When Tom Price was pushed out of his cabinet job last month for sticking taxpayers with $1 million worth of private jet travel, the White House explained that his behavior was unacceptable in an administration devoted to draining the Washington swamp.


I wonder where the former Health and Human Services secretary got the notion that it was OK to mix public service and personal privilege? The values of a presidential administration flow from the top. President Donald Trump has been signaling loudly through his personal behavior that it’s fine to use government service for private enrichment.


“Trump’s rhetoric about draining the swamp is breathtakingly phony,” said Karen Hobert Flynn, president of Common Cause, the good-government organization.


Unlike every predecessor for more than four decades, Trump hasn’t divested his financial holdings, only claiming they’re being run by his sons. His hotels in Washington, D.C., and elsewhere are hustling foreign business. He doubled the membership fee for his Mar-a-Lago resort in Florida to $200,000 between Election Day and his inauguration.


He has weakened important restrictions on lobbyists serving in government after campaigning against the power of special interests, and turned the clock back on transparency.


The Citizens for Responsibility and Ethics in Washington, a watchdog outfit, has filed more than 150 legal actions against the Trump administration. Many of these are freedom-of-information actions, but some are lawsuits charging that Trump is violating the emoluments clause of the U.S. Constitution forbidding presidents from receiving payments from foreign governments.


Enrichment is a family affair. Trump’s daughter Ivanka, while holding a White House position, got trademark permits from China for her clothing and jewelry line, which she still owns. Her accessories also are made in India, which she’s scheduled to visit in November and meet with Prime Minister Narendra Modi. Ivanka’s husband Jared Kushner and his associates sought foreign investors in a financially troubled Kushner-family-owned building on Fifth Avenue in Manhattan. He has been given a wide-ranging portfolio in foreign affairs.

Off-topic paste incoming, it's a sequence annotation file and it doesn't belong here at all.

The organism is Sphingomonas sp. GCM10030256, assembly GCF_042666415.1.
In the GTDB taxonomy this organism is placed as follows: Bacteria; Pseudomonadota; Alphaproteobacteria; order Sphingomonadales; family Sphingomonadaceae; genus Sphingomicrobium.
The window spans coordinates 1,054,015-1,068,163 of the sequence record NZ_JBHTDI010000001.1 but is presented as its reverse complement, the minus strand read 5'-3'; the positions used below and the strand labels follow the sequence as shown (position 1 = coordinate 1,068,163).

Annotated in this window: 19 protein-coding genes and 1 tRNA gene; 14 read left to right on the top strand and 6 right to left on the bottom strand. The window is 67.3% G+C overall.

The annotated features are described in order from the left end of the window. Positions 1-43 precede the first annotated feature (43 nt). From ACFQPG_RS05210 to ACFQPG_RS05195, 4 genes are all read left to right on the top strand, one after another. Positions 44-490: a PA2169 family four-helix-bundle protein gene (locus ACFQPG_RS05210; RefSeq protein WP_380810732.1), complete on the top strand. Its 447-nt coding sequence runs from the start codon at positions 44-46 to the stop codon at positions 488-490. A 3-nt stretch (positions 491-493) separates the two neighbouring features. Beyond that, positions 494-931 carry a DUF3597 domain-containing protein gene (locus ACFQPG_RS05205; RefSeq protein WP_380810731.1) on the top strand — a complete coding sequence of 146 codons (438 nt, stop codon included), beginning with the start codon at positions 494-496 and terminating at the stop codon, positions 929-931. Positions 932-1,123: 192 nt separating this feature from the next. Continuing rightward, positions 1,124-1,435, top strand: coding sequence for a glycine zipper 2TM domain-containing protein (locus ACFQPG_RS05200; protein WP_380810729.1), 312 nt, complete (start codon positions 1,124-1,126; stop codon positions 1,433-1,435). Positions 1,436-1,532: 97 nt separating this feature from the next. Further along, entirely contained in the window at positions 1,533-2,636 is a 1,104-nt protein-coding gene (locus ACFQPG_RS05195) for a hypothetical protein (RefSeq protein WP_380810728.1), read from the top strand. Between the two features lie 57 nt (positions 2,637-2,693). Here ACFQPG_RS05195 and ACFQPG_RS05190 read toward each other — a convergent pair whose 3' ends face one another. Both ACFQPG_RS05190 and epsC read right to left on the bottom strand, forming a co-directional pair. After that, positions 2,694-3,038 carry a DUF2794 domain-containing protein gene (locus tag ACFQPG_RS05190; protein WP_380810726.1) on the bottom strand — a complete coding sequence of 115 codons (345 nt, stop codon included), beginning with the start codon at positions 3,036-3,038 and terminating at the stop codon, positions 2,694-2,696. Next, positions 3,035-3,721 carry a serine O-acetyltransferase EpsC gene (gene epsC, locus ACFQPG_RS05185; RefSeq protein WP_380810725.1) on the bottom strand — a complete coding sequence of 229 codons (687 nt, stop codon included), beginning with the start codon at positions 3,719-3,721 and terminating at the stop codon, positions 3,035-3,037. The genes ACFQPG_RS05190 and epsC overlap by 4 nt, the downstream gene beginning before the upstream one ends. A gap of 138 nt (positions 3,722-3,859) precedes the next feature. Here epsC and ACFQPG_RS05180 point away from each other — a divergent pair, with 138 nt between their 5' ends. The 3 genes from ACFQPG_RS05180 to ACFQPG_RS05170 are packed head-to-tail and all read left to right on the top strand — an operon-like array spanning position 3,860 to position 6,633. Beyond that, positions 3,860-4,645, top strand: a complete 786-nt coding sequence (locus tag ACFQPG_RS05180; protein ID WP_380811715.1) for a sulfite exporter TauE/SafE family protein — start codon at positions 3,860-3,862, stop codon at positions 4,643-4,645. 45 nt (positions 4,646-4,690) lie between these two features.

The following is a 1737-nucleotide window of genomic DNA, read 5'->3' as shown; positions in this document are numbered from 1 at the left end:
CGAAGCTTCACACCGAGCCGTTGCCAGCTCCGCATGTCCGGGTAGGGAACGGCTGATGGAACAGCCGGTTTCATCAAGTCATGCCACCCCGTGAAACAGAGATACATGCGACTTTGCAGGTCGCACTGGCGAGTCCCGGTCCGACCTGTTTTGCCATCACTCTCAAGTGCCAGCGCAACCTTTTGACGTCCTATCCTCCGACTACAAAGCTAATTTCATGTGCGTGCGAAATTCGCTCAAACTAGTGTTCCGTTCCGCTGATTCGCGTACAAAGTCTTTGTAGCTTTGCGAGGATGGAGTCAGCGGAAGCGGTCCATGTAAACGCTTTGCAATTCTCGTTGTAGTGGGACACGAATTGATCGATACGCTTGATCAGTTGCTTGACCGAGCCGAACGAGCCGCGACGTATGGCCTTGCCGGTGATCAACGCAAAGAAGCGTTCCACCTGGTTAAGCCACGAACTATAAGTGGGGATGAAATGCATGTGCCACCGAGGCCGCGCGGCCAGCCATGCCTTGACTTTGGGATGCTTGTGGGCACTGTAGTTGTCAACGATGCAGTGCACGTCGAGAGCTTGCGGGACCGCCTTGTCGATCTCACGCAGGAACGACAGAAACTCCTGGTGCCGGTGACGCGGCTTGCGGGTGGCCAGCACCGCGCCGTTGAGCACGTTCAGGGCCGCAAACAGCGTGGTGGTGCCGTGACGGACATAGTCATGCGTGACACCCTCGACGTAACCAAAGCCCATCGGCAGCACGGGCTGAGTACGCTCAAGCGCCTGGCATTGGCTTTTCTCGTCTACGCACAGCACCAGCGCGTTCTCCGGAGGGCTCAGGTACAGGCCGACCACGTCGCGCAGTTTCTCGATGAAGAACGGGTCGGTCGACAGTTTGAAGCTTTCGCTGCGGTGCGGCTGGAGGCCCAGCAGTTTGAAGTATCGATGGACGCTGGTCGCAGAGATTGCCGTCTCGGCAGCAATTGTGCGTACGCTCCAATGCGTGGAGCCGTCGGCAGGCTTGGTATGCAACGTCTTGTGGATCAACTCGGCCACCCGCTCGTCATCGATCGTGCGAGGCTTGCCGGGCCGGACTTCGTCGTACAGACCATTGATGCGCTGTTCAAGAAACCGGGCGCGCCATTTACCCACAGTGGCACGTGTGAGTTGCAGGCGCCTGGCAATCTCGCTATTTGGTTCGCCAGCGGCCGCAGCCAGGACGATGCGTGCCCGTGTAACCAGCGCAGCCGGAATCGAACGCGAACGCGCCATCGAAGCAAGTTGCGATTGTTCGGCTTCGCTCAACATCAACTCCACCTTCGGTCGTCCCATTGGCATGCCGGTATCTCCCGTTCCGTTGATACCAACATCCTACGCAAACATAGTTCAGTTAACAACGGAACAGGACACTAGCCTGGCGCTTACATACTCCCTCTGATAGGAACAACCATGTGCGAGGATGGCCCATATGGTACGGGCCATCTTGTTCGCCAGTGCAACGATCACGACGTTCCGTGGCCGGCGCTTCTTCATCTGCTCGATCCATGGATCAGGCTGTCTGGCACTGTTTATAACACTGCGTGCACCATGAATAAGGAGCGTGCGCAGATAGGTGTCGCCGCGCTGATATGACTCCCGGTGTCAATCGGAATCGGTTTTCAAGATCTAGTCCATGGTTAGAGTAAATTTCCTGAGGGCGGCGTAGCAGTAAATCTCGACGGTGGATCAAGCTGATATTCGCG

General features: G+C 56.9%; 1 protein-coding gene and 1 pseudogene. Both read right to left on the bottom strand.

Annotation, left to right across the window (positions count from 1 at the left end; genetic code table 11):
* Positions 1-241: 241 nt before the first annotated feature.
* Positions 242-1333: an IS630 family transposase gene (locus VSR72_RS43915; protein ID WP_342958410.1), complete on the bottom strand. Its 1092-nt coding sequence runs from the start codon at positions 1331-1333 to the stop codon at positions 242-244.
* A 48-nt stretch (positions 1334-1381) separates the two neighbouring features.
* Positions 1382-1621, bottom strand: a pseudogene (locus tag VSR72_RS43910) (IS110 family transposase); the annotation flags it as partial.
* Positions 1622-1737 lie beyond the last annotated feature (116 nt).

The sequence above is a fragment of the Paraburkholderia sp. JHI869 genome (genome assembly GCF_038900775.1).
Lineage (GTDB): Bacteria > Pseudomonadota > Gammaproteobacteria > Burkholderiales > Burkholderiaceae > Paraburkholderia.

“Jared and Ivanka have all kinds of potential conflicts,” said Noah Bookbinder, executive director of CREW.


Donald Trump Jr., the president’s oldest son, is raking in $100,000 for speaking at a Texas university, a fee usually given to people who’ve actually accomplished something.


Price was cashiered. But not Interior Secretary Ryan Zinke, Environmental Protection Agency Administrator Scott Pruitt or Treasury Secretary Steve Mnuchin, who have also shown a fondness for taxpayer-subsidized private flights. The Interior Department’s inspector general has launched an inquiry into Zinke.


Although the administration has toughened rules on lobbying by officials after they leave government, it has blown a hole in restrictions on lobbyists seeking government jobs. The No. 2 people at the Departments of Energy and Interior were previously major lobbyists for the industries they now oversee. Last Thursday, Trump nominated Andrew Wheeler, who has lobbied for Murray Energy Corp., a coal giant that has paid millions of dollars of fines for safety violations, to be the deputy EPA administrator.


By one count, 100 registered lobbyists had been brought into the Trump Administration by June, with 69 working in the same terrain they lobbied. But the most egregious appointment may have been the billionaire investor Carl Icahn, who after being brought in as a special regulatory adviser then sought relief to benefit a company he owns, Bloomberg News revealed. He has since departed.


A runner-up would be Squire Patton Boggs, the law firm and Washington lobbying powerhouse, which in April formed what it called a “strategic alliance” with Trump’s New York personal lawyer, Michael Cohen.


Transparency is a four-letter word to the Trump brigade. A Washington watchdog group filed suit in August demanding disclosure of visitors to some White House offices, as was the practice under President Barack Obama.


Then there’s the Trump inaugural committee. It raised $106.7 million but spent only part of that on the festivities. What are they doing with the rest of the money? Beyond a $3 million pledge for hurricane relief, it won’t say.


Now comes the mother of all possible conflicts-of-interest: the tax bill that goes to Congress this fall. Trump insists that the tax “framework” offered up in September by the White House and Republican congressional leaders shows that a GOP tax plan won’t benefit him. The facts about at least three of its provisions suggest otherwise. There’s a simple way to prove whether he’s telling the truth: Congress should require him to release his tax returns before acting on any bill.


Albert Hunt is a Bloomberg View columnist. He was the executive editor of Bloomberg News, before which he was a reporter, bureau chief and executive Washington editor at the Wall Street Journal.